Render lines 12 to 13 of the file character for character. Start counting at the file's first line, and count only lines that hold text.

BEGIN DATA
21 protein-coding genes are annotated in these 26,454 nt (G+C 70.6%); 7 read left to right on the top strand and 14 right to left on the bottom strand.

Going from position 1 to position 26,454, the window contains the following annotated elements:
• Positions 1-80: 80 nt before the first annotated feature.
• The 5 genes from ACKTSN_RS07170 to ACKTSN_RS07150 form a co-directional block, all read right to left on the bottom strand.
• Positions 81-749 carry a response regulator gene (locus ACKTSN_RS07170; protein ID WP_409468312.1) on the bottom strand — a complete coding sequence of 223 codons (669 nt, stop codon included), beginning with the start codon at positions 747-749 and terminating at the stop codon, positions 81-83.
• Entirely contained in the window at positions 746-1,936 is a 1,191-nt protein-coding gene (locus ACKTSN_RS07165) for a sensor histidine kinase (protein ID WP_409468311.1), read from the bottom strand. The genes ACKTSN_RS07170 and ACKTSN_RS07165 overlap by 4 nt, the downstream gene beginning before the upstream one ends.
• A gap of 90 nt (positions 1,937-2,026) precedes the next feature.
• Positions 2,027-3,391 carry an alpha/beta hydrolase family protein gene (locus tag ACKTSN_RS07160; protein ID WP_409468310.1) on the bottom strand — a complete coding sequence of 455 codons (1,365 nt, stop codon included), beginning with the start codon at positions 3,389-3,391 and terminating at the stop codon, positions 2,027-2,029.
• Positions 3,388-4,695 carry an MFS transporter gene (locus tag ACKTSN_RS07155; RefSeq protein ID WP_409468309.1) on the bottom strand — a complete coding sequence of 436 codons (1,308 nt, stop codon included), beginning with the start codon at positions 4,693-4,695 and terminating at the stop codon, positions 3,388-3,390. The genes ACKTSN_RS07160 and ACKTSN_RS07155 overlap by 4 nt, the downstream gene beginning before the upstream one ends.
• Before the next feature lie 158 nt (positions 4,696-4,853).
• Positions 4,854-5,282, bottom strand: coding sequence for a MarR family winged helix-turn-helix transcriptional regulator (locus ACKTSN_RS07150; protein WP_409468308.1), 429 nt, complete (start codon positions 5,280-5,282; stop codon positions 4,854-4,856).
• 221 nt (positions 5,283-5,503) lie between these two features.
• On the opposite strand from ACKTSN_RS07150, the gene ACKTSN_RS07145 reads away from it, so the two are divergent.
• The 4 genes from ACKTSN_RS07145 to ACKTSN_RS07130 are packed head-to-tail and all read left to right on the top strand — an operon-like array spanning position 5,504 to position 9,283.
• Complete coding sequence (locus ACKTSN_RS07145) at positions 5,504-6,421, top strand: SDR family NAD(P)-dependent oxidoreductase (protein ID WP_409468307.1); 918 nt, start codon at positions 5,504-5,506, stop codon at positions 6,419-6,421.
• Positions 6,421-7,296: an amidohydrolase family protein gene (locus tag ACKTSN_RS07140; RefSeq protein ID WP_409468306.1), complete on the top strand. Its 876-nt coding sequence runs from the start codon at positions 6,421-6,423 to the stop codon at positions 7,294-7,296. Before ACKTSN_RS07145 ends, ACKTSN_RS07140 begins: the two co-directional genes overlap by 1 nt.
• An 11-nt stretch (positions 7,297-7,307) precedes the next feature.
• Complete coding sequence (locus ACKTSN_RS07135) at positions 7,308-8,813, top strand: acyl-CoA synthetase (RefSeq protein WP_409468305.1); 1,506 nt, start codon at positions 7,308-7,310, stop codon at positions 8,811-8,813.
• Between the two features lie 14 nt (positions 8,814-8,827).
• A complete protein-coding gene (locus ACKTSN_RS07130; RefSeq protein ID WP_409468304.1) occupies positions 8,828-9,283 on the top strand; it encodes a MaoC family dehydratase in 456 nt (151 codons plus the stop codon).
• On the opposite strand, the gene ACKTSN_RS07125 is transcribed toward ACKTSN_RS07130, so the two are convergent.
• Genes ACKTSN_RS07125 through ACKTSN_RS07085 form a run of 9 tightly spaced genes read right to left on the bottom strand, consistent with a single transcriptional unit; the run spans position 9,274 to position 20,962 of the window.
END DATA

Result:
• 221 nt (positions 5,283-5,503) lie between these two features.
• On the opposite strand from ACKTSN_RS07150, the gene ACKTSN_RS07145 reads away from it, so the two are divergent.